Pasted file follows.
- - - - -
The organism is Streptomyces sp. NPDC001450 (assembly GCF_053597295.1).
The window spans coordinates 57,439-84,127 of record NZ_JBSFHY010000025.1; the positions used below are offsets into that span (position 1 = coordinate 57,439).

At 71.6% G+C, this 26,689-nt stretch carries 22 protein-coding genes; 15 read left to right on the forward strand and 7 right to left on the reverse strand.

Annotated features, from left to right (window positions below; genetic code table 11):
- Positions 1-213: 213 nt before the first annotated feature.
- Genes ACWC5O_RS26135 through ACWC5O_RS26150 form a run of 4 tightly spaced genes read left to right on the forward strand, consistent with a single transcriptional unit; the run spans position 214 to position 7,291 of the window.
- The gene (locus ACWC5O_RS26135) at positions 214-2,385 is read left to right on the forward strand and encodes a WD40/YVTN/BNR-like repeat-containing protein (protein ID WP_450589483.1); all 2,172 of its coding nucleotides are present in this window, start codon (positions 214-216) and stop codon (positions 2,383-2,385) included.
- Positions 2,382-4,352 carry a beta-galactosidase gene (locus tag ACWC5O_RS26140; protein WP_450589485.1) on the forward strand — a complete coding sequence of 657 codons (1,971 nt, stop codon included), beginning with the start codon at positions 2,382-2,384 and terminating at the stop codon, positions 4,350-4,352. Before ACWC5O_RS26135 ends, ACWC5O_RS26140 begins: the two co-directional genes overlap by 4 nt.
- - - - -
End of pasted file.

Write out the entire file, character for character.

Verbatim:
The organism is Streptomyces sp. NPDC001450 (assembly GCF_053597295.1).
The window spans coordinates 57,439-84,127 of record NZ_JBSFHY010000025.1; the positions used below are offsets into that span (position 1 = coordinate 57,439).

At 71.6% G+C, this 26,689-nt stretch carries 22 protein-coding genes; 15 read left to right on the forward strand and 7 right to left on the reverse strand.

Annotated features, from left to right (window positions below; genetic code table 11):
- Positions 1-213: 213 nt before the first annotated feature.
- Genes ACWC5O_RS26135 through ACWC5O_RS26150 form a run of 4 tightly spaced genes read left to right on the forward strand, consistent with a single transcriptional unit; the run spans position 214 to position 7,291 of the window.
- The gene (locus ACWC5O_RS26135) at positions 214-2,385 is read left to right on the forward strand and encodes a WD40/YVTN/BNR-like repeat-containing protein (protein ID WP_450589483.1); all 2,172 of its coding nucleotides are present in this window, start codon (positions 214-216) and stop codon (positions 2,383-2,385) included.
- Positions 2,382-4,352 carry a beta-galactosidase gene (locus tag ACWC5O_RS26140; protein WP_450589485.1) on the forward strand — a complete coding sequence of 657 codons (1,971 nt, stop codon included), beginning with the start codon at positions 2,382-2,384 and terminating at the stop codon, positions 4,350-4,352. Before ACWC5O_RS26135 ends, ACWC5O_RS26140 begins: the two co-directional genes overlap by 4 nt.